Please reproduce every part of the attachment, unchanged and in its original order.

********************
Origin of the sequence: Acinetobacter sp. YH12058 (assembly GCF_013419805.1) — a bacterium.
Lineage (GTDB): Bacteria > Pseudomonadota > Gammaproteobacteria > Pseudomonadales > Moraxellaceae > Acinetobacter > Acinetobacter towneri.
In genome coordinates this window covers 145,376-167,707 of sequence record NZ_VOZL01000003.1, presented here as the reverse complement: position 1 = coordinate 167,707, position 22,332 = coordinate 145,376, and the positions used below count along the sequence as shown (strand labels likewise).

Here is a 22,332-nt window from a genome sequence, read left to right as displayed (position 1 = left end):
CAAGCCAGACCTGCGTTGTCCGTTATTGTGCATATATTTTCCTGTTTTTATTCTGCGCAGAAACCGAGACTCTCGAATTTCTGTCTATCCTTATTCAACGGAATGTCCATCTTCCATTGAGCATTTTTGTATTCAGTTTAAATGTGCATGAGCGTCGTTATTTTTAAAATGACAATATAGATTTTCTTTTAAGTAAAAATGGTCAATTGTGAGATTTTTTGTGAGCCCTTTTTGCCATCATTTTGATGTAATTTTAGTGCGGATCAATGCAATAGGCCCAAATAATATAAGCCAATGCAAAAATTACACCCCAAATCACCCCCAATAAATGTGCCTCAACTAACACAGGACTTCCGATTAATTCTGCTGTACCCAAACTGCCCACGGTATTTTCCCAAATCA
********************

Origin of the sequence: Acinetobacter sp. YH12058 (assembly GCF_013419805.1) — a bacterium.
Lineage (GTDB): Bacteria > Pseudomonadota > Gammaproteobacteria > Pseudomonadales > Moraxellaceae > Acinetobacter > Acinetobacter towneri.
In genome coordinates this window covers 145,376-167,707 of sequence record NZ_VOZL01000003.1, presented here as the reverse complement: position 1 = coordinate 167,707, position 22,332 = coordinate 145,376, and the positions used below count along the sequence as shown (strand labels likewise).

Here is a 22,332-nt window from a genome sequence, read left to right as displayed (position 1 = left end):
CAAGCCAGACCTGCGTTGTCCGTTATTGTGCATATATTTTCCTGTTTTTATTCTGCGCAGAAACCGAGACTCTCGAATTTCTGTCTATCCTTATTCAACGGAATGTCCATCTTCCATTGAGCATTTTTGTATTCAGTTTAAATGTGCATGAGCGTCGTTATTTTTAAAATGACAATATAGATTTTCTTTTAAGTAAAAATGGTCAATTGTGAGATTTTTTGTGAGCCCTTTTTGCCATCATTTTGATGTAATTTTAGTGCGGATCAATGCAATAGGCCCAAATAATATAAGCCAATGCAAAAATTACACCCCAAATCACCCCCAATAAATGTGCCTCAACTAACACAGGACTTCCGATTAATTCTGCTGTACCCAAACTGCCCACGGTATTTTCCCAAATCA